It’s a frog, all right. The Couch’s spadefoot, Scaphiopus couchi, is definitely a Cochise County amphibian. Though often called a “Couch’s spadefoot toad”, it is not a true toad at all. Frog! Frog! Frog!
Unsurprisingly, I’d never managed to write about this species before. They burrow underground and basically hibernate for a good ten months of every year, surfacing only when the monsoon rains arrive each summer. Photo ops are limited to night encounters with nothing but flashlights for illumination; no-flash pictures tend to blur due to extremely low shutter speed while flash shots are generally just…ugly. Added to that is the feast or famine problem. When the rains are too light, there aren’t that many sightings–and when they’re too heavy, various species of frogs (not just the Couch’s spadefoot) come out to play in our temporary ponds, making plenty of frog music but showing little more than eyes above the water’s surface.
This morning, however, that finally changed. A juvenile male Couch’s spadefoot sat quietly, regarding me as I stepped past it on my way to check the outside temperature before calling it a night at 3:00 a.m. It did not seem to mind either the flashlight or the camera.
Why a juvenile? Size, primarily. Online reference sources place the average adult’s length at 3 inches; this one was little more than two inches in length. Even that much is hardly infantile, though; I’ve seen them as small as the tip of my little finger.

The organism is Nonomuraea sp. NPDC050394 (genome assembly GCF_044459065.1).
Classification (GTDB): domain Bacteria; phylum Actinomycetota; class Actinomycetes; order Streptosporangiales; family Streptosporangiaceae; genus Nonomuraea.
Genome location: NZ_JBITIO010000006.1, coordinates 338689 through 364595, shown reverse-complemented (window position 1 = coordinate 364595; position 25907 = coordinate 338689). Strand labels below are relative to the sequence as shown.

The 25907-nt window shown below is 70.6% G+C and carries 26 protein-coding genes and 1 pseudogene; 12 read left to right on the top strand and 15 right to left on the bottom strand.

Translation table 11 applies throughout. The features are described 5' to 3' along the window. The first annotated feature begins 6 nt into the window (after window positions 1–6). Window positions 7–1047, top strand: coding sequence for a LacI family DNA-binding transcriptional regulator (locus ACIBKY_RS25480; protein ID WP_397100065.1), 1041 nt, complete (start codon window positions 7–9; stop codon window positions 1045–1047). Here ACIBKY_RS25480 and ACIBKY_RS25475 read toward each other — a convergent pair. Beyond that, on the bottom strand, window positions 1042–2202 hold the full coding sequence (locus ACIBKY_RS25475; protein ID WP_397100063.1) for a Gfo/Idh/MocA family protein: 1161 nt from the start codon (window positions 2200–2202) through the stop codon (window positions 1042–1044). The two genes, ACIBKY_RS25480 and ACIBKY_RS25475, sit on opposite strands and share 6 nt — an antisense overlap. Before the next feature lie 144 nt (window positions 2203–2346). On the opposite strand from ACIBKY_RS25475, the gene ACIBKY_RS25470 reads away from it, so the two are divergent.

Why a male? The females, in addition to being larger, have more striking dark spots than do the males, and this one’s markings were fairly faint. Except for a couple of small red spots, that is, which were most likely results of a minor skin scrape or two. Perhaps this one was just a baby when he had to burrow under last year, scraping himself on a rough spot as he emerged to greet the rains of 2014. Or perhaps not, but it’s as good a theory as any. It’s my story and I’m sticking to it.
These frogs have keratin-powered digging surfaces under their large hind feet…spades. Spadefoot. Aha! That even makes sense…especially if you’re a little frog surviving by digging into the earth for the bulk of your life span. And the life span of these little guys is not bad, up to 13 years in the wild for those who escape predators happy to dine on frog for dinner. The whole frog, not just its spade-tipped legs.
For food, they eat all sorts of bugs. According to desertmuseum.org:
Preying primarily upon beetles, grasshoppers, katydids, ants, spiders, and termites, a spadefoot can consume enough food in one meal to last an entire year!
Not a bad trick, that.
One thing does seem a bit puzzling. The authorities agree (or maybe they all just copy each other) that spadefoot frogs thrive best in sandy soils where they can swiftly burrow under cover at a moment’s notice and stay there pretty much year around…but on our acreage, the soil is anything but sandy. In fact its high clay content is so intense that I was able to build the walls of the Border Fort (our home) using earthbags filled with soil left over from the septic system excavation. It’s not quite modeling clay, but it does dry like oven baked brick. How the Couch’s spadefoots make that work is a bit of a mystery, but they do.
We know we have other frog species living here because we’ve heard them call in force during heavy rain years. Since we founded our Cochise County homestead in early 2009, the heaviest rainy season we’ve experienced was last year, 2013. During one impressive cloudburst, five inches of rain water pounded our place in a single three hour period one evening, and that was far from the end of it. There was water, water, everywhere and frogs everywhere as well. This year, so far anyway, it’s what we call a “nonsoon” season, light to medium rains or none at all on a given day.
Even the nonsoons are enough to bring out the Couch’s spadefoot critters, though…and we finally have photographic proof that amphibians really do live in the desert.